SCOTUS to hear case challenging Chevron deference

The U.S. Supreme Court on May 1, 2023, agreed to hear Loper Bright Enterprises v. Raimondo—a case that could curb or clarify future applications of Chevron deference by the federal courts.

Chevron deference is an administrative law principle that compels federal courts to defer to a federal agency’s reasonable interpretation of an ambiguous or unclear statute that Congress delegated to the agency to administer. In other words, when Congress passes a law that is unclear or silent on an issue, the agency administering the law may interpret the statute and issue rules to fill in the details. If a court deems the agency’s interpretation reasonable, it will exercise Chevron deference to accept the agency’s position rather than replace the agency’s view with its own. 

While supporters of Chevron deference broadly argue that the doctrine leverages agency expertise, opponents contend that it prevents judges from exercising their constitutional duty to independently interpret the law.

Inconsistent applications of Chevron deference, including by the U.S. Supreme Court, have led scholars and judicial commentators to raise questions about the doctrine’s longevity and anticipate rulings limiting its scope. For example, some analysts suggested the 2021 case American Hospital Association v. Becerra would provide the U.S. Supreme Court with an opportunity to limit Chevron deference. But while the question reviewed by the court centered on Chevron deference, Justice Brett Kavanaugh made no mention of the doctrine in the majority opinion, leading SCOTUSblog analyst James Romoser to question whether “the doctrine may be shunned into oblivion” rather than explicitly overturned.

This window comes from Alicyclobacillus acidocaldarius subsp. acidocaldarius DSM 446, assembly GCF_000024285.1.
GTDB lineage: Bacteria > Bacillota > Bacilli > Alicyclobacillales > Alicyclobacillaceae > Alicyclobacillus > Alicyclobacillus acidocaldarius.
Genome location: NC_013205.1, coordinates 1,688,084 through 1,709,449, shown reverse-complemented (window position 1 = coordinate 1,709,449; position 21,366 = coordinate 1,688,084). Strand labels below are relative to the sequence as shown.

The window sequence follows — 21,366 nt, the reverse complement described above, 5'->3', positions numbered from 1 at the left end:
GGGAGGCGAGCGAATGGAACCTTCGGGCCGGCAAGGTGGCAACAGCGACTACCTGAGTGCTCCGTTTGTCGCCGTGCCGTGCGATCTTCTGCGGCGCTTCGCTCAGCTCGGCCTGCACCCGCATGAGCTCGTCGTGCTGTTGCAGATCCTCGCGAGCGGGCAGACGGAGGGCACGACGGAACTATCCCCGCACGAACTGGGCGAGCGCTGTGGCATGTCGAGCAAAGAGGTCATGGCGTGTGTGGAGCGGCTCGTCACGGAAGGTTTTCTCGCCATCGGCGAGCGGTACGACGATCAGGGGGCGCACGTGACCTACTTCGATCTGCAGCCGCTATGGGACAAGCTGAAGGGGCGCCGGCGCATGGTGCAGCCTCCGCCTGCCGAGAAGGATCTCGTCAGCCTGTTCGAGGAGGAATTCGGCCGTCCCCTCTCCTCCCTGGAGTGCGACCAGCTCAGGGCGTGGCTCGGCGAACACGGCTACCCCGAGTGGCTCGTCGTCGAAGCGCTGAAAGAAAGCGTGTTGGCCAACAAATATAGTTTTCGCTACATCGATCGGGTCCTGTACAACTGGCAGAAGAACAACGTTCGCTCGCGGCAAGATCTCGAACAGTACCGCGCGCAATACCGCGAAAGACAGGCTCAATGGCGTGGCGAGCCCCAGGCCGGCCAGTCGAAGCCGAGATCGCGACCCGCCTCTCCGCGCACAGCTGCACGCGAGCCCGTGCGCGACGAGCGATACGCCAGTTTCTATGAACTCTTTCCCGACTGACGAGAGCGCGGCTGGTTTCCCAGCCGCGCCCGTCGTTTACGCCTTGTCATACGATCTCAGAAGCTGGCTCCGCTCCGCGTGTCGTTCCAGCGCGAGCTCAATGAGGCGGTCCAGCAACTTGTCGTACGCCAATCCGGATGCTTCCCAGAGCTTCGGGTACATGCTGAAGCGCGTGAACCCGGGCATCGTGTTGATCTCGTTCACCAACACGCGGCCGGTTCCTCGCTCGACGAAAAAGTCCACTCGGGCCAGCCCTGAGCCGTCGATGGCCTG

Similar questions about potential limits to Chevron deference surround Loper Bright Enterprises v. Raimondo in light of the court’s grant of review. The case concerns a group of commercial fishermen challenging a court ruling that applied Chevron deference to uphold an agency interpretation of a federal fishery law requiring the fishermen to foot the bill for compliance monitors. The U.S. Supreme Court granted review of the petitioner’s question asking whether the court should overturn Chevron deference or, at a minimum, clarify when certain instances of statutory silence constitute the type of ambiguity that would compel deference. Stay tuned!

Additional Reading:

Deference (administrative state)

Loper Bright Enterprises v. Raimondo

American Hospital Association v. Becerra